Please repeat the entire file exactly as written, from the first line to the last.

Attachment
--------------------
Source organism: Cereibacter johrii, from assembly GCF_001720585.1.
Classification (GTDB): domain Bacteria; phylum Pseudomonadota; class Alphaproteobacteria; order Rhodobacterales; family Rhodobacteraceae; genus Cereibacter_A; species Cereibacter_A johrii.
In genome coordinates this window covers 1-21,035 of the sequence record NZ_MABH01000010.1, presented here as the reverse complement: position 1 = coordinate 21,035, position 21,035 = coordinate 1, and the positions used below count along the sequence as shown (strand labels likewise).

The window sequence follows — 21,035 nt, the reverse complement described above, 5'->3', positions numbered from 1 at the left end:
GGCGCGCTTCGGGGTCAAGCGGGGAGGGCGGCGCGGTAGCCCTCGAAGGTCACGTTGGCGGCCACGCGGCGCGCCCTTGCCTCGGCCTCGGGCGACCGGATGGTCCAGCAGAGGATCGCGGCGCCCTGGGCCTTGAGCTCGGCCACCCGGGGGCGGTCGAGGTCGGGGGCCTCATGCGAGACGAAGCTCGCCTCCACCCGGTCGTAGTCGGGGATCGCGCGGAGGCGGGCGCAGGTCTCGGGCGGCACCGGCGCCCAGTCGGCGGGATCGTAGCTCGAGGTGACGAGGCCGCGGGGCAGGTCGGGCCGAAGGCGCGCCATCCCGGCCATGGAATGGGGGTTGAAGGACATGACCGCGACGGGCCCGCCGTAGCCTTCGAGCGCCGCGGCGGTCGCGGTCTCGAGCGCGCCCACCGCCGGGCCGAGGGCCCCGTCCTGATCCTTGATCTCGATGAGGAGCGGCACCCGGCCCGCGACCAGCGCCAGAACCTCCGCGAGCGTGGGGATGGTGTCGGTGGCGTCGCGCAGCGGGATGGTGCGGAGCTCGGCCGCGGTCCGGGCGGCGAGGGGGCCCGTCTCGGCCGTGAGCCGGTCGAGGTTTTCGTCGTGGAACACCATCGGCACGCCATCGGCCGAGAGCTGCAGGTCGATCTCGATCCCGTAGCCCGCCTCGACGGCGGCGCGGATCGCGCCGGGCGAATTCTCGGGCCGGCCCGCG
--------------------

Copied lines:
Source organism: Cereibacter johrii, from assembly GCF_001720585.1.
Classification (GTDB): domain Bacteria; phylum Pseudomonadota; class Alphaproteobacteria; order Rhodobacterales; family Rhodobacteraceae; genus Cereibacter_A; species Cereibacter_A johrii.
In genome coordinates this window covers 1-21,035 of the sequence record NZ_MABH01000010.1, presented here as the reverse complement: position 1 = coordinate 21,035, position 21,035 = coordinate 1, and the positions used below count along the sequence as shown (strand labels likewise).

The window sequence follows — 21,035 nt, the reverse complement described above, 5'->3', positions numbered from 1 at the left end:
GGCGCGCTTCGGGGTCAAGCGGGGAGGGCGGCGCGGTAGCCCTCGAAGGTCACGTTGGCGGCCACGCGGCGCGCCCTTGCCTCGGCCTCGGGCGACCGGATGGTCCAGCAGAGGATCGCGGCGCCCTGGGCCTTGAGCTCGGCCACCCGGGGGCGGTCGAGGTCGGGGGCCTCATGCGAGACGAAGCTCGCCTCCACCCGGTCGTAGTCGGGGATCGCGCGGAGGCGGGCGCAGGTCTCGGGCGGCACCGGCGCCCAGTCGGCGGGATCGTAGCTCGAGGTGACGAGGCCGCGGGGCAGGTCGGGCCGAAGGCGCGCCATCCCGGCCATGGAATGGGGGTTGAAGGACATGACCGCGACGGGCCCGCCGTAGCCTTCGAGCGCCGCGGCGGTCGCGGTCTCGAGCGCGCCCACCGCCGGGCCGAGGGCCCCGTCCTGATCCTTGATCTCGATGAGGAGCGGCACCCGGCCCGCGACCAGCGCCAGAACCTCCGCGAGCGTGGGGATGGTGTCGGTGGCGTCGCGCAGCGGGATGGTGCGGAGCTCGGCCGCGGTCCGGGCGGCGAGGGGGCCCGTCTCGGCCGTGAGCCGGTCGAGGTTTTCGTCGTGGAACACCATCGGCACGCCATCGGCCGAGAGCTGCAGGTCGATCTCGATCCCGTAGCCCGCCTCGACGGCGGCGCGGATCGCGCCGGGCGAATTCTCGGGCCGGCCCGCG